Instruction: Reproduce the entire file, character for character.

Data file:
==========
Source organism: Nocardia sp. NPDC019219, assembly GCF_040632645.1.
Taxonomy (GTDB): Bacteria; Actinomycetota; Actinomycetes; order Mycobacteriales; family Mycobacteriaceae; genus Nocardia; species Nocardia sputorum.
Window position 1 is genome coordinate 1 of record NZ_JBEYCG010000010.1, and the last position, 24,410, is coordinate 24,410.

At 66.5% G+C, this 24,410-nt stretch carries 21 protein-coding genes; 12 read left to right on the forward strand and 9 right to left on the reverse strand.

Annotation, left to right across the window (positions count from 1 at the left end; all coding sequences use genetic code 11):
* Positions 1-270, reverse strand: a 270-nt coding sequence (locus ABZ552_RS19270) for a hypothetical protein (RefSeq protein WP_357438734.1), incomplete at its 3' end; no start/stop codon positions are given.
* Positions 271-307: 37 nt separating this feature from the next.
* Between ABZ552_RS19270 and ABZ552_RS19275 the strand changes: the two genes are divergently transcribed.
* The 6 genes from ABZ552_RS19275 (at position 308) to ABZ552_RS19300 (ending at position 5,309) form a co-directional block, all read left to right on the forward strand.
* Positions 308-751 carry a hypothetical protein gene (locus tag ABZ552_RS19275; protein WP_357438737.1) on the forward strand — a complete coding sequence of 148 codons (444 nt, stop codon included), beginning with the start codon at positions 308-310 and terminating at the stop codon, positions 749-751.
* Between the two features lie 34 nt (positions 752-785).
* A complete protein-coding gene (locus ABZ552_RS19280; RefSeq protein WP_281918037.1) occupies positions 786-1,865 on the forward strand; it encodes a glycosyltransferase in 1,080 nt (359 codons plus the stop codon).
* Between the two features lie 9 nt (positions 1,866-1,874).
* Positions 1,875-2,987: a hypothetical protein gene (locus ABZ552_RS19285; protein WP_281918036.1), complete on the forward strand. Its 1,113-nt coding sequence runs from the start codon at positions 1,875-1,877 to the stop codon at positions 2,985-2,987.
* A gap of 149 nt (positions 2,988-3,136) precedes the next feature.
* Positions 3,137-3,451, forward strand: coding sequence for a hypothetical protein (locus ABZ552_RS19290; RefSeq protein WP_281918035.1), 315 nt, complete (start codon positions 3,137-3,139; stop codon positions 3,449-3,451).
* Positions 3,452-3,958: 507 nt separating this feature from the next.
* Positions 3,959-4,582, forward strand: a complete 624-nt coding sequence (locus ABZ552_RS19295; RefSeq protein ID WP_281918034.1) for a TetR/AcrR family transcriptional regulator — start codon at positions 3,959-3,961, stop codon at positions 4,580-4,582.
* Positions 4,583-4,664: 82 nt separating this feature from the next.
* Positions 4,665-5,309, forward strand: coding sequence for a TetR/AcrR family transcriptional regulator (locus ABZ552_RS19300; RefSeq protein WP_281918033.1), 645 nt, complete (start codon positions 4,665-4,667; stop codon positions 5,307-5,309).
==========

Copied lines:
Source organism: Nocardia sp. NPDC019219, assembly GCF_040632645.1.
Taxonomy (GTDB): Bacteria; Actinomycetota; Actinomycetes; order Mycobacteriales; family Mycobacteriaceae; genus Nocardia; species Nocardia sputorum.
Window position 1 is genome coordinate 1 of record NZ_JBEYCG010000010.1, and the last position, 24,410, is coordinate 24,410.

At 66.5% G+C, this 24,410-nt stretch carries 21 protein-coding genes; 12 read left to right on the forward strand and 9 right to left on the reverse strand.

Annotation, left to right across the window (positions count from 1 at the left end; all coding sequences use genetic code 11):
* Positions 1-270, reverse strand: a 270-nt coding sequence (locus ABZ552_RS19270) for a hypothetical protein (RefSeq protein WP_357438734.1), incomplete at its 3' end; no start/stop codon positions are given.
* Positions 271-307: 37 nt separating this feature from the next.
* Between ABZ552_RS19270 and ABZ552_RS19275 the strand changes: the two genes are divergently transcribed.
* The 6 genes from ABZ552_RS19275 (at position 308) to ABZ552_RS19300 (ending at position 5,309) form a co-directional block, all read left to right on the forward strand.
* Positions 308-751 carry a hypothetical protein gene (locus tag ABZ552_RS19275; protein WP_357438737.1) on the forward strand — a complete coding sequence of 148 codons (444 nt, stop codon included), beginning with the start codon at positions 308-310 and terminating at the stop codon, positions 749-751.
* Between the two features lie 34 nt (positions 752-785).
* A complete protein-coding gene (locus ABZ552_RS19280; RefSeq protein WP_281918037.1) occupies positions 786-1,865 on the forward strand; it encodes a glycosyltransferase in 1,080 nt (359 codons plus the stop codon).
* Between the two features lie 9 nt (positions 1,866-1,874).
* Positions 1,875-2,987: a hypothetical protein gene (locus ABZ552_RS19285; protein WP_281918036.1), complete on the forward strand. Its 1,113-nt coding sequence runs from the start codon at positions 1,875-1,877 to the stop codon at positions 2,985-2,987.
* A gap of 149 nt (positions 2,988-3,136) precedes the next feature.
* Positions 3,137-3,451, forward strand: coding sequence for a hypothetical protein (locus ABZ552_RS19290; RefSeq protein WP_281918035.1), 315 nt, complete (start codon positions 3,137-3,139; stop codon positions 3,449-3,451).
* Positions 3,452-3,958: 507 nt separating this feature from the next.
* Positions 3,959-4,582, forward strand: a complete 624-nt coding sequence (locus ABZ552_RS19295; RefSeq protein ID WP_281918034.1) for a TetR/AcrR family transcriptional regulator — start codon at positions 3,959-3,961, stop codon at positions 4,580-4,582.
* Positions 4,583-4,664: 82 nt separating this feature from the next.
* Positions 4,665-5,309, forward strand: coding sequence for a TetR/AcrR family transcriptional regulator (locus ABZ552_RS19300; RefSeq protein WP_281918033.1), 645 nt, complete (start codon positions 4,665-4,667; stop codon positions 5,307-5,309).